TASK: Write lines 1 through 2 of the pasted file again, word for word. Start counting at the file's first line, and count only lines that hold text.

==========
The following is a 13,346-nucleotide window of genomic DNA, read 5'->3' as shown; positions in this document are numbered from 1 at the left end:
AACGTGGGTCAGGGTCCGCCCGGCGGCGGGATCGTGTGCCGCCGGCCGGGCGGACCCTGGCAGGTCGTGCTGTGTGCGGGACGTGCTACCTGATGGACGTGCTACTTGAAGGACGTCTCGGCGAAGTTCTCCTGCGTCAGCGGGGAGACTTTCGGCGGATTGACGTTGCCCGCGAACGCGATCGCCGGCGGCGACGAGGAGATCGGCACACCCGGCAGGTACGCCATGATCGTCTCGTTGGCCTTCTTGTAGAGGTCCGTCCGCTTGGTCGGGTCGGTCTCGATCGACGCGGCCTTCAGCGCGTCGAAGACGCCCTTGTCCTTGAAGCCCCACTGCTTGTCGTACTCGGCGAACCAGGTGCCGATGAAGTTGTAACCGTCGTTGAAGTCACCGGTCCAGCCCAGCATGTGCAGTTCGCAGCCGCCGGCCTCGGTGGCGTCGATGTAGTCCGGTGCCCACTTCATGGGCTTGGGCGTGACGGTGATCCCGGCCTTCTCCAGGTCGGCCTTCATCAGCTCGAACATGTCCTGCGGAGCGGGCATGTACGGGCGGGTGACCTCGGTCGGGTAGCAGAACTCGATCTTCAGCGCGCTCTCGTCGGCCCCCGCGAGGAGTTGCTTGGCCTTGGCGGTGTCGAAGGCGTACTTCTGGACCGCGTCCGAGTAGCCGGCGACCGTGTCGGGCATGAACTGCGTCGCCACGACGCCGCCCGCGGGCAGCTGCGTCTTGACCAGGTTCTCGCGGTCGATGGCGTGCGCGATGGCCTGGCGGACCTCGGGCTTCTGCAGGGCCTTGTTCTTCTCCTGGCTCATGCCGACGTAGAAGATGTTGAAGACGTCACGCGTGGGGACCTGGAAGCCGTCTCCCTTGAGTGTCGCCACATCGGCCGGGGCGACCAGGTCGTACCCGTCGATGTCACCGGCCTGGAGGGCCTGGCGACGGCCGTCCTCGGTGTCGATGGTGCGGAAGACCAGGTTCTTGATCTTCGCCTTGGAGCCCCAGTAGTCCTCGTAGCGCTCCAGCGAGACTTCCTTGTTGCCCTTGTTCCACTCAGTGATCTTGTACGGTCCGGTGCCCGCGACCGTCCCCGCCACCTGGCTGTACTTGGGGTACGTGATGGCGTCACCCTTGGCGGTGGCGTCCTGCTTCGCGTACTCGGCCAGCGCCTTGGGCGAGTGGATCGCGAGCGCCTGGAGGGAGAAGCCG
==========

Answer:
The following is a 13,346-nucleotide window of genomic DNA, read 5'->3' as shown; positions in this document are numbered from 1 at the left end:
AACGTGGGTCAGGGTCCGCCCGGCGGCGGGATCGTGTGCCGCCGGCCGGGCGGACCCTGGCAGGTCGTGCTGTGTGCGGGACGTGCTACCTGATGGACGTGCTACTTGAAGGACGTCTCGGCGAAGTTCTCCTGCGTCAGCGGGGAGACTTTCGGCGGATTGACGTTGCCCGCGAACGCGATCGCCGGCGGCGACGAGGAGATCGGCACACCCGGCAGGTACGCCATGATCGTCTCGTTGGCCTTCTTGTAGAGGTCCGTCCGCTTGGTCGGGTCGGTCTCGATCGACGCGGCCTTCAGCGCGTCGAAGACGCCCTTGTCCTTGAAGCCCCACTGCTTGTCGTACTCGGCGAACCAGGTGCCGATGAAGTTGTAACCGTCGTTGAAGTCACCGGTCCAGCCCAGCATGTGCAGTTCGCAGCCGCCGGCCTCGGTGGCGTCGATGTAGTCCGGTGCCCACTTCATGGGCTTGGGCGTGACGGTGATCCCGGCCTTCTCCAGGTCGGCCTTCATCAGCTCGAACATGTCCTGCGGAGCGGGCATGTACGGGCGGGTGACCTCGGTCGGGTAGCAGAACTCGATCTTCAGCGCGCTCTCGTCGGCCCCCGCGAGGAGTTGCTTGGCCTTGGCGGTGTCGAAGGCGTACTTCTGGACCGCGTCCGAGTAGCCGGCGACCGTGTCGGGCATGAACTGCGTCGCCACGACGCCGCCCGCGGGCAGCTGCGTCTTGACCAGGTTCTCGCGGTCGATGGCGTGCGCGATGGCCTGGCGGACCTCGGGCTTCTGCAGGGCCTTGTTCTTCTCCTGGCTCATGCCGACGTAGAAGATGTTGAAGACGTCACGCGTGGGGACCTGGAAGCCGTCTCCCTTGAGTGTCGCCACATCGGCCGGGGCGACCAGGTCGTACCCGTCGATGTCACCGGCCTGGAGGGCCTGGCGACGGCCGTCCTCGGTGTCGATGGTGCGGAAGACCAGGTTCTTGATCTTCGCCTTGGAGCCCCAGTAGTCCTCGTAGCGCTCCAGCGAGACTTCCTTGTTGCCCTTGTTCCACTCAGTGATCTTGTACGGTCCGGTGCCCGCGACCGTCCCCGCCACCTGGCTGTACTTGGGGTACGTGATGGCGTCACCCTTGGCGGTGGCGTCCTGCTTCGCGTACTCGGCCAGCGCCTTGGGCGAGTGGATCGCGAGCGCCTGGAGGGAGAAGCCG